Iowa Code Ann. § 48A.23 1. At least twice during each school year, the board of directors of each school district operating a high school and the authorities in charge of each accredited nonpublic school shall offer the opportunity to register to vote to each student who is at least seventeen years of age.

Citation:         Iowa Code Ann. § 48A.5

An individual who is 17 and will be 18 in the next general election may pre-register to vote. Furthermore, if an individual is 17 but will be 18 by the next general election, they will be allowed to vote in the primary election. (Effective: 2010)

Iowa Code Ann. § 48A.5 (2) To be qualified to register to vote an eligible elector shall: c. (1) Be at least eighteen years of age.  However, for purposes of voting in the primary election, an eligible elector shall be at least eighteen years of age on the date of the respective general election or city election. Completed registration forms shall be accepted from registrants who are at least seventeen years of age. For an election other than a primary election, the registration shall not be effective until the registrant reaches the age of eighteen. The commissioner of registration shall ensure that the birth date shown on the registration form is at least seventeen years earlier than the date the registration is processed. (2) A registrant who is at least seventeen years of age and who will be eighteen by the date of a pending election is a registered voter for the pending election for purposes of chapter 53. For purposes of voting in a primary election under chapter 43, a registrant who will be at least eighteen years of age by the date of the respective general election or city election is a registered voter for the pending primary election.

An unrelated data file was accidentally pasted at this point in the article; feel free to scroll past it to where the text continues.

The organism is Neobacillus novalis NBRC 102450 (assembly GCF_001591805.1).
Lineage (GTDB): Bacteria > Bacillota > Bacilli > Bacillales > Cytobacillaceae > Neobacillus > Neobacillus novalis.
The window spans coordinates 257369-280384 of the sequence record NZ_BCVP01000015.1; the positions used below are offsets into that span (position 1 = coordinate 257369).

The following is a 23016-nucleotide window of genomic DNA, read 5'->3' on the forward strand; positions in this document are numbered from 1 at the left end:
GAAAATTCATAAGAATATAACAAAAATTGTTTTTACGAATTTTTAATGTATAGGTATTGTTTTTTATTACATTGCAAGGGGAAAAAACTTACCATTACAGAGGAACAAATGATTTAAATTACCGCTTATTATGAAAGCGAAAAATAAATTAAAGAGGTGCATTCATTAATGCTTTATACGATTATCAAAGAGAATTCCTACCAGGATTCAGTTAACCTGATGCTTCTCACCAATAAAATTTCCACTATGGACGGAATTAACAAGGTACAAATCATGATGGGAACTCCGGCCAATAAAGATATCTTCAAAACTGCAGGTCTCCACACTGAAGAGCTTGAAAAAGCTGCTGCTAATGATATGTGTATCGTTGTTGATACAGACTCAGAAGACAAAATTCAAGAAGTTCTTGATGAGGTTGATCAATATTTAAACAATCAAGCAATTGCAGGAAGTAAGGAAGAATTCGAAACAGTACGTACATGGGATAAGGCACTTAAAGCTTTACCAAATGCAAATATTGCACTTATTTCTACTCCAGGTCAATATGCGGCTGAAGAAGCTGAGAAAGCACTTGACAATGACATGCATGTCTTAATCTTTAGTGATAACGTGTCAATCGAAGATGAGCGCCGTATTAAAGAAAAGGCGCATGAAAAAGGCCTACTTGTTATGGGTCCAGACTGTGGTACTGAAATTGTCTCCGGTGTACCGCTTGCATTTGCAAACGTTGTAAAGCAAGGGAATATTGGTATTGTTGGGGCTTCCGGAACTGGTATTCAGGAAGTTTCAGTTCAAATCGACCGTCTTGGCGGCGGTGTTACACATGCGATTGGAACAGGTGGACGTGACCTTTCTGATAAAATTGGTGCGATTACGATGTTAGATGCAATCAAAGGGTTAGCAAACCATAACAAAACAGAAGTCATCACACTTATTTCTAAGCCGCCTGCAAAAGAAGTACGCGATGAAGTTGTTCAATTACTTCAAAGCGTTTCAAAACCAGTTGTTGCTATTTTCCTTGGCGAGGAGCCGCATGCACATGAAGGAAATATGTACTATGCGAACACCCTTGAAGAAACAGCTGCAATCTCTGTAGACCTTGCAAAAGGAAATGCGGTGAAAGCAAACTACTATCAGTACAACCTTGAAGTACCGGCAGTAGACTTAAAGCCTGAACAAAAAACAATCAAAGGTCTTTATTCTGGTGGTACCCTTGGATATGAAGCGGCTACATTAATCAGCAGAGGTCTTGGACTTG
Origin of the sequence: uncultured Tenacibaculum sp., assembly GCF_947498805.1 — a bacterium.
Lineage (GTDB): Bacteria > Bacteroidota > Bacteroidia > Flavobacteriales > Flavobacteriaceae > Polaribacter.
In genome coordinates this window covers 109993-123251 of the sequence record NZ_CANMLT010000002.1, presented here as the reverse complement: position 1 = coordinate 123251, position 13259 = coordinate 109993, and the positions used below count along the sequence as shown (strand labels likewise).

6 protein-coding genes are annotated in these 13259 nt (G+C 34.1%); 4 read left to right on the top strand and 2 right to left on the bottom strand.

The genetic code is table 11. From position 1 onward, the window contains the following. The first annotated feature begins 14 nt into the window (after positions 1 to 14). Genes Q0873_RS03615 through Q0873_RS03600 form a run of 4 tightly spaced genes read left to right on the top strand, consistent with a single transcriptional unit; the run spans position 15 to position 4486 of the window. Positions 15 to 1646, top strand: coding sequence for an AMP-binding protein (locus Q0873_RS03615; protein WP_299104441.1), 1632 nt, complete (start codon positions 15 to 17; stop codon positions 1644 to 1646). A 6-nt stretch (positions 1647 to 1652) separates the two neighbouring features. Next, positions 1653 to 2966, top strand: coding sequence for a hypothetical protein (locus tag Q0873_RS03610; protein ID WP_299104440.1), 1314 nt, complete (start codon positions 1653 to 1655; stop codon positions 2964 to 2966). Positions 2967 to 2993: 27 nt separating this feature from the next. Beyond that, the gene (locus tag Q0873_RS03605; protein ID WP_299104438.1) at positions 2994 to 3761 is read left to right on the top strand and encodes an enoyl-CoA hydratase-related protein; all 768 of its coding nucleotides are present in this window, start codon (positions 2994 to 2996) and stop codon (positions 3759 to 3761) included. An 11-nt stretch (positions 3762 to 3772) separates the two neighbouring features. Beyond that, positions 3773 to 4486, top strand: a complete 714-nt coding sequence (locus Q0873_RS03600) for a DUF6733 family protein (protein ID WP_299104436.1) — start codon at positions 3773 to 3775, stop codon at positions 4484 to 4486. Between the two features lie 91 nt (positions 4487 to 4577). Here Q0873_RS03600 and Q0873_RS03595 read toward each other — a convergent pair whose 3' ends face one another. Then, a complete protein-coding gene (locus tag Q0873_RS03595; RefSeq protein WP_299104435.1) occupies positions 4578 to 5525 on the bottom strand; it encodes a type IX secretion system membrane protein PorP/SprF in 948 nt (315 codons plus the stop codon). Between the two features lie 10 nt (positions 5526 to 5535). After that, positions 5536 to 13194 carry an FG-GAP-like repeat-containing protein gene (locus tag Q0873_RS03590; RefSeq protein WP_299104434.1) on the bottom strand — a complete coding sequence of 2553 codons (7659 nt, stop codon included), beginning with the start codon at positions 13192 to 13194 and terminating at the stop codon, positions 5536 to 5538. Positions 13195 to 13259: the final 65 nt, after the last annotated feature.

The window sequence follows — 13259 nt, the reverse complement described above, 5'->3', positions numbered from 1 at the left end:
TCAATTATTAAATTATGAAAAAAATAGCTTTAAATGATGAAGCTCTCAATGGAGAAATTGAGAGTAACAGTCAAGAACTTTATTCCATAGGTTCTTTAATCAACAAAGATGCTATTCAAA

Citation:         Iowa Code Ann. § 49.13

The commissioner can appoint students to the position of precinct election board members when they are not yet old enough to be registered voters, given that they are at least seventeen years of age and in good academic standing. (Effective: 1995)